Venue: McElwain Psychology Bldg. room 302
Seminar Title: An Investigation into the Processes and Outcomes of Meditation Practice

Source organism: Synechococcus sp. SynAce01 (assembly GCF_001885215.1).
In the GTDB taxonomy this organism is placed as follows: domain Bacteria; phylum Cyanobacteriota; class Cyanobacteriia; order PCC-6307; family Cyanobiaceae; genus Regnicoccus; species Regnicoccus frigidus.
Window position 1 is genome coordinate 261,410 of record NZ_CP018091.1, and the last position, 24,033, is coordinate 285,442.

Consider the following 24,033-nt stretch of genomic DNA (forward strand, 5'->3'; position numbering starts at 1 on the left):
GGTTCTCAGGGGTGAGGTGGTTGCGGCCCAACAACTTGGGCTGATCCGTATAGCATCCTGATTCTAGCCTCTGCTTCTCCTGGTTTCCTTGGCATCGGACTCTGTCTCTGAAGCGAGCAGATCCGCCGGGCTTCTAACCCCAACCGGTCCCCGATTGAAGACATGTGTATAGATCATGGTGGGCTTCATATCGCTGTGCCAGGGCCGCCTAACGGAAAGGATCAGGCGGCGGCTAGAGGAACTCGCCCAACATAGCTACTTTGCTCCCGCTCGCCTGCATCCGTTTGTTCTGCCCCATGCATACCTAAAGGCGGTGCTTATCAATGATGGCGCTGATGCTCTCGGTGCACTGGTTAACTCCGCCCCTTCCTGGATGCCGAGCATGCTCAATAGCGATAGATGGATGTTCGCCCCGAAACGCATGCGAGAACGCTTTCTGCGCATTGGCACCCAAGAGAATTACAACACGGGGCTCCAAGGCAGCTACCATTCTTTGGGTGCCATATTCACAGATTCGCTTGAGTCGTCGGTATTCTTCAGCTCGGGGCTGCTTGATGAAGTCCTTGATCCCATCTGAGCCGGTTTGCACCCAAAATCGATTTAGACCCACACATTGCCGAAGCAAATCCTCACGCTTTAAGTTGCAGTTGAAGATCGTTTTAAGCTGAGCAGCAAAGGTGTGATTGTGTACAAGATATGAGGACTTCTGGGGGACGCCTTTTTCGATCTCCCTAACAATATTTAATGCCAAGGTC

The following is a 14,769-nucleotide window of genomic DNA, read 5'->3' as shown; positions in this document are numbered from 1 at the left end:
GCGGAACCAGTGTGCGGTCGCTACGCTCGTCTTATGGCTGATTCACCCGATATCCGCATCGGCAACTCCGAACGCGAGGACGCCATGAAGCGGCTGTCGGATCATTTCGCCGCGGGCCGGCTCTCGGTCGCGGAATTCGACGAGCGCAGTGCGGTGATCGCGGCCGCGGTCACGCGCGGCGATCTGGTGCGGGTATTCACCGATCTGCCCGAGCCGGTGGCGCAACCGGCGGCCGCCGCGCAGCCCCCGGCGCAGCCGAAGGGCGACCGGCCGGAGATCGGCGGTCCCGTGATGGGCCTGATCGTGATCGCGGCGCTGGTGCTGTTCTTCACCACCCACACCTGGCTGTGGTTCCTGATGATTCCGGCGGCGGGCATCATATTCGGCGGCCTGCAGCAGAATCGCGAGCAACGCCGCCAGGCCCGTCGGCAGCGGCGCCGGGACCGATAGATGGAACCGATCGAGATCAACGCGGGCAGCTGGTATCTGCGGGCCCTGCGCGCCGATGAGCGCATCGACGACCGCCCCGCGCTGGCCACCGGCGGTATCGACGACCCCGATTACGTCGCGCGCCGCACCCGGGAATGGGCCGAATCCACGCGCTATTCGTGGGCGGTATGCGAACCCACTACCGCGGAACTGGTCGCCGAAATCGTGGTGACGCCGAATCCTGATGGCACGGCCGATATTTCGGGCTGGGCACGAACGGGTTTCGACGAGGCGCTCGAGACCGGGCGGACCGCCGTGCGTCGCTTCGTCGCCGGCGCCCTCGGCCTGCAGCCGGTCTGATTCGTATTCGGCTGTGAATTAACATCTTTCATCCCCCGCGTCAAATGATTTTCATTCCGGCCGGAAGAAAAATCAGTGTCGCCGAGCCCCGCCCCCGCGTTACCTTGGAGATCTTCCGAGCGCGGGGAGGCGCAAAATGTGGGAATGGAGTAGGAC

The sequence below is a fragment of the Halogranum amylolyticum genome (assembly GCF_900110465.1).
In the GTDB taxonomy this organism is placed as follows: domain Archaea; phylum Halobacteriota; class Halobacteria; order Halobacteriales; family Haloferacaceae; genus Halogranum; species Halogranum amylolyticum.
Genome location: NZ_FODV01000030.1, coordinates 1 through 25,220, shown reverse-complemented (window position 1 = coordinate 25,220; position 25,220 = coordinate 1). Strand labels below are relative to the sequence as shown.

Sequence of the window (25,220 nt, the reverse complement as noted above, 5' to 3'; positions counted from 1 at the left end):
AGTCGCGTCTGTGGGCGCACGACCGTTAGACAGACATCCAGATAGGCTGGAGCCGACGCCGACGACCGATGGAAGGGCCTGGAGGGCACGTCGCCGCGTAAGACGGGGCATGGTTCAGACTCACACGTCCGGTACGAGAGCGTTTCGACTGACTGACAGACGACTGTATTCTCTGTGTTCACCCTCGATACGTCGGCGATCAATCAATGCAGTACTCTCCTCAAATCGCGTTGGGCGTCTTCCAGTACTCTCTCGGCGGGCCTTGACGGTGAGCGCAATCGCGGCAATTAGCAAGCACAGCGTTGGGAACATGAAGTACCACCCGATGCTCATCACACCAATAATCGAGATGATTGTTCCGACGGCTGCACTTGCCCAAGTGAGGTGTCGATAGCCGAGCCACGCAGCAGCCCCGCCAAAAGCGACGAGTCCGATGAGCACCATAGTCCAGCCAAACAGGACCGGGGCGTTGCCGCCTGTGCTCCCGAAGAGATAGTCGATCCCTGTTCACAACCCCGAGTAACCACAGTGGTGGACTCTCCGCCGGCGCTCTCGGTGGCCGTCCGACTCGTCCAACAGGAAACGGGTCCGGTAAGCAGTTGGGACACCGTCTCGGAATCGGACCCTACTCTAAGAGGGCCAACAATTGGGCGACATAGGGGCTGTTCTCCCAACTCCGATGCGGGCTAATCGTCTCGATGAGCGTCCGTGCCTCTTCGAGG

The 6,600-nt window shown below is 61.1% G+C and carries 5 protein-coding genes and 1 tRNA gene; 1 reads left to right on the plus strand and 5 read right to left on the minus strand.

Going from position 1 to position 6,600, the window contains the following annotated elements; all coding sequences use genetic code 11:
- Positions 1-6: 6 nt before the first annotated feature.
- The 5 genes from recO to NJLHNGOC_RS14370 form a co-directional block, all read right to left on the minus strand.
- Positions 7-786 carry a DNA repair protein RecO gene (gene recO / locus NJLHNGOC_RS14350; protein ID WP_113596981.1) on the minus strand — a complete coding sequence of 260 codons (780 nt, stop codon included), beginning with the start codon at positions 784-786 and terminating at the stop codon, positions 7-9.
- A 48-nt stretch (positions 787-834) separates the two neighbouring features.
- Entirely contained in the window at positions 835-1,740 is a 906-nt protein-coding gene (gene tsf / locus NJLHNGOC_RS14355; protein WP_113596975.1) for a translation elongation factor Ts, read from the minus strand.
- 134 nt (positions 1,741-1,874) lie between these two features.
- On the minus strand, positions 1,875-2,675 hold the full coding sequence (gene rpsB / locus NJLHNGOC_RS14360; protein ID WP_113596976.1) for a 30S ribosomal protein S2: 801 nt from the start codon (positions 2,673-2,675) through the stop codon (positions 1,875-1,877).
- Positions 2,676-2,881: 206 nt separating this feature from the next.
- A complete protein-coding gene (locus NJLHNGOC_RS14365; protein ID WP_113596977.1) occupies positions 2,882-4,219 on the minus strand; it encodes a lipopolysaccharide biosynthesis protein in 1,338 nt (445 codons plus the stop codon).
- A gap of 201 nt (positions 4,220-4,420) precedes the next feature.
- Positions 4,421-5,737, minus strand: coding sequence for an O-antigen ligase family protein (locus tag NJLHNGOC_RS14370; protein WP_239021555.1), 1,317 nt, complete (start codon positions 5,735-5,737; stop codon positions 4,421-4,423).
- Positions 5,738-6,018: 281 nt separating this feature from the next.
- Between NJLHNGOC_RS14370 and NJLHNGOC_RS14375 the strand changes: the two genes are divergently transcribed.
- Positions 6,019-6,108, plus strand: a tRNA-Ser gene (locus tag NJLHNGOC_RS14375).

Meditation practices date back as far as the third millennium BC. (Santina, 1999) and in modern times claim hundreds of millions of practitioners worldwide (Duerr, 2004). These practices evolved within specific religious and spiritual contexts as techniques to achieve enhanced spiritual and psychological functioning. Meditation has been of scientific interest since the 1950s with some researchers estimating as many as a thousand publications on meditation already exist (Lutz et al., 2007). However, there are several prominent gaps and limitations in the research literature to date including limited conceptualisation and operationalisation of meditation practice, a restricted range of outcomes under investigation, the lack of exploration of variables that mediate these outcomes, and several methodological flaws. Therefore, the present research will attempt to address these issues by (1) measuring multiple components of meditation practice, (2) examine a variety of theoretically-derived outcome variables with emphasis on positive outcomes such as well-being and psychological development, and (3) propose and test two theoretical models which outline the specific outcomes expected from meditation practice as well as mechanisms underlying these. The methodology will involve a series of cross-sectional correlational field studies.